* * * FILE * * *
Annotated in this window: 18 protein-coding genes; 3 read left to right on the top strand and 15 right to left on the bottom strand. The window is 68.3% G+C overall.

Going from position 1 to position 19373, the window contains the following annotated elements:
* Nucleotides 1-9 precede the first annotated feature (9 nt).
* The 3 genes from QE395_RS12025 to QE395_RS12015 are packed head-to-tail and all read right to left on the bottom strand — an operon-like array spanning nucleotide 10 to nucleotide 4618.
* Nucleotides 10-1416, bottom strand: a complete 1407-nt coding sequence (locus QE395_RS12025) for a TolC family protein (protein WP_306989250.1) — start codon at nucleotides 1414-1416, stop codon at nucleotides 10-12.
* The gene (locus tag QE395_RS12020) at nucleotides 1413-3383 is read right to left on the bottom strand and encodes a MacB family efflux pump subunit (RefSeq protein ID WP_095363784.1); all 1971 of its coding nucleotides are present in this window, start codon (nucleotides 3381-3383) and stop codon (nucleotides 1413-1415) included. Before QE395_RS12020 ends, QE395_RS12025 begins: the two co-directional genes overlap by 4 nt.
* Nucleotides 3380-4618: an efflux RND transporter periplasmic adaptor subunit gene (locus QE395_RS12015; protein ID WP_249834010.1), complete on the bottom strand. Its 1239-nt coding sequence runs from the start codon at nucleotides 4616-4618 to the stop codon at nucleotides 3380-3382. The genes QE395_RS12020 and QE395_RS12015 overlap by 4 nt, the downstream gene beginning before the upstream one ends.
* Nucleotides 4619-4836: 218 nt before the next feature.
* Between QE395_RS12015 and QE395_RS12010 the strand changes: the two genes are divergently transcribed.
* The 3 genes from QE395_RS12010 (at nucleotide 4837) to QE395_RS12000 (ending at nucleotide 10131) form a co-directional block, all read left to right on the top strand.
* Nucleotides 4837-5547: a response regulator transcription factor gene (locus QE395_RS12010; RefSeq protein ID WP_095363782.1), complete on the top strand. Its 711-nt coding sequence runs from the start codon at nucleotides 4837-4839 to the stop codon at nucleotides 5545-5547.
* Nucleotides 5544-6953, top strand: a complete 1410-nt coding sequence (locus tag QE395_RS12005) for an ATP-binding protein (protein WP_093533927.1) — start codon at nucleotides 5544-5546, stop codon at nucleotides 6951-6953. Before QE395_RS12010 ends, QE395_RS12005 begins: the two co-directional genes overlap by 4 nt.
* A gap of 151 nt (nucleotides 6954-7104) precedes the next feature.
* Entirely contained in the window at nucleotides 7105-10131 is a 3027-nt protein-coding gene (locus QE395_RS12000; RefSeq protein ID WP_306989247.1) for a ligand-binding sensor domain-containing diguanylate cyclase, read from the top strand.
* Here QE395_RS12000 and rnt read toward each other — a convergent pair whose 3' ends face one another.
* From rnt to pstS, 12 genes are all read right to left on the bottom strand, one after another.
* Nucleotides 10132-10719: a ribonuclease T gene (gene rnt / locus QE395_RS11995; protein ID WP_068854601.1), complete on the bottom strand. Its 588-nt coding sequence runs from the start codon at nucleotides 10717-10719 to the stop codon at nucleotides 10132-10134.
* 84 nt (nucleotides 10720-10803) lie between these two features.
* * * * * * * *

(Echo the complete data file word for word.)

Annotated in this window: 18 protein-coding genes; 3 read left to right on the top strand and 15 right to left on the bottom strand. The window is 68.3% G+C overall.

Going from position 1 to position 19373, the window contains the following annotated elements:
* Nucleotides 1-9 precede the first annotated feature (9 nt).
* The 3 genes from QE395_RS12025 to QE395_RS12015 are packed head-to-tail and all read right to left on the bottom strand — an operon-like array spanning nucleotide 10 to nucleotide 4618.
* Nucleotides 10-1416, bottom strand: a complete 1407-nt coding sequence (locus QE395_RS12025) for a TolC family protein (protein WP_306989250.1) — start codon at nucleotides 1414-1416, stop codon at nucleotides 10-12.
* The gene (locus tag QE395_RS12020) at nucleotides 1413-3383 is read right to left on the bottom strand and encodes a MacB family efflux pump subunit (RefSeq protein ID WP_095363784.1); all 1971 of its coding nucleotides are present in this window, start codon (nucleotides 3381-3383) and stop codon (nucleotides 1413-1415) included. Before QE395_RS12020 ends, QE395_RS12025 begins: the two co-directional genes overlap by 4 nt.
* Nucleotides 3380-4618: an efflux RND transporter periplasmic adaptor subunit gene (locus QE395_RS12015; protein ID WP_249834010.1), complete on the bottom strand. Its 1239-nt coding sequence runs from the start codon at nucleotides 4616-4618 to the stop codon at nucleotides 3380-3382. The genes QE395_RS12020 and QE395_RS12015 overlap by 4 nt, the downstream gene beginning before the upstream one ends.
* Nucleotides 4619-4836: 218 nt before the next feature.
* Between QE395_RS12015 and QE395_RS12010 the strand changes: the two genes are divergently transcribed.
* The 3 genes from QE395_RS12010 (at nucleotide 4837) to QE395_RS12000 (ending at nucleotide 10131) form a co-directional block, all read left to right on the top strand.
* Nucleotides 4837-5547: a response regulator transcription factor gene (locus QE395_RS12010; RefSeq protein ID WP_095363782.1), complete on the top strand. Its 711-nt coding sequence runs from the start codon at nucleotides 4837-4839 to the stop codon at nucleotides 5545-5547.
* Nucleotides 5544-6953, top strand: a complete 1410-nt coding sequence (locus tag QE395_RS12005) for an ATP-binding protein (protein WP_093533927.1) — start codon at nucleotides 5544-5546, stop codon at nucleotides 6951-6953. Before QE395_RS12010 ends, QE395_RS12005 begins: the two co-directional genes overlap by 4 nt.
* A gap of 151 nt (nucleotides 6954-7104) precedes the next feature.
* Entirely contained in the window at nucleotides 7105-10131 is a 3027-nt protein-coding gene (locus QE395_RS12000; RefSeq protein ID WP_306989247.1) for a ligand-binding sensor domain-containing diguanylate cyclase, read from the top strand.
* Here QE395_RS12000 and rnt read toward each other — a convergent pair whose 3' ends face one another.
* From rnt to pstS, 12 genes are all read right to left on the bottom strand, one after another.
* Nucleotides 10132-10719: a ribonuclease T gene (gene rnt / locus QE395_RS11995; protein ID WP_068854601.1), complete on the bottom strand. Its 588-nt coding sequence runs from the start codon at nucleotides 10717-10719 to the stop codon at nucleotides 10132-10134.
* 84 nt (nucleotides 10720-10803) lie between these two features.